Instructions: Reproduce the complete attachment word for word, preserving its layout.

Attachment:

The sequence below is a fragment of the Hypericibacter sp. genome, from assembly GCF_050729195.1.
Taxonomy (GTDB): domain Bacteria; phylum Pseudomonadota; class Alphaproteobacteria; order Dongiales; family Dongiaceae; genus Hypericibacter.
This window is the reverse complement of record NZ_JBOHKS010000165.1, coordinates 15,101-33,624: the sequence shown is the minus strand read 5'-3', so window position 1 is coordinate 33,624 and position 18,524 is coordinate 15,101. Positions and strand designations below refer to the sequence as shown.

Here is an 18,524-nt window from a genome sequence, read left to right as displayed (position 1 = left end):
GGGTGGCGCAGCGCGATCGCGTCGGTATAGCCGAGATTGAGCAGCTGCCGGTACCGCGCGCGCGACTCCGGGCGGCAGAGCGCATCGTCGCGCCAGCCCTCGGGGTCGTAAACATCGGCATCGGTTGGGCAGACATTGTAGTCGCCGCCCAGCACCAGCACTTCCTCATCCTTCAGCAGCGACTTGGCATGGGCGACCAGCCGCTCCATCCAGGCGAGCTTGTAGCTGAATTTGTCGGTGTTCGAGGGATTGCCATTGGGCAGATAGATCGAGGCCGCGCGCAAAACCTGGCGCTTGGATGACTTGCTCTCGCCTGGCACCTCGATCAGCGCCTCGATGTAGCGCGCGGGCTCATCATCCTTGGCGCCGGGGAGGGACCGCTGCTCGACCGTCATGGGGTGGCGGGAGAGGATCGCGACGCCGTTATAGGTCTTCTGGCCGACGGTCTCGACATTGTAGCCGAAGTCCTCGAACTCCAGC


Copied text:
The sequence below is a fragment of the Hypericibacter sp. genome, from assembly GCF_050729195.1.
Taxonomy (GTDB): domain Bacteria; phylum Pseudomonadota; class Alphaproteobacteria; order Dongiales; family Dongiaceae; genus Hypericibacter.
This window is the reverse complement of record NZ_JBOHKS010000165.1, coordinates 15,101-33,624: the sequence shown is the minus strand read 5'-3', so window position 1 is coordinate 33,624 and position 18,524 is coordinate 15,101. Positions and strand designations below refer to the sequence as shown.

Here is an 18,524-nt window from a genome sequence, read left to right as displayed (position 1 = left end):
GGGTGGCGCAGCGCGATCGCGTCGGTATAGCCGAGATTGAGCAGCTGCCGGTACCGCGCGCGCGACTCCGGGCGGCAGAGCGCATCGTCGCGCCAGCCCTCGGGGTCGTAAACATCGGCATCGGTTGGGCAGACATTGTAGTCGCCGCCCAGCACCAGCACTTCCTCATCCTTCAGCAGCGACTTGGCATGGGCGACCAGCCGCTCCATCCAGGCGAGCTTGTAGCTGAATTTGTCGGTGTTCGAGGGATTGCCATTGGGCAGATAGATCGAGGCCGCGCGCAAAACCTGGCGCTTGGATGACTTGCTCTCGCCTGGCACCTCGATCAGCGCCTCGATGTAGCGCGCGGGCTCATCATCCTTGGCGCCGGGGAGGGACCGCTGCTCGACCGTCATGGGGTGGCGGGAGAGGATCGCGACGCCGTTATAGGTCTTCTGGCCGACGGTCTCGACATTGTAGCCGAAGTCCTCGAACTCCAGC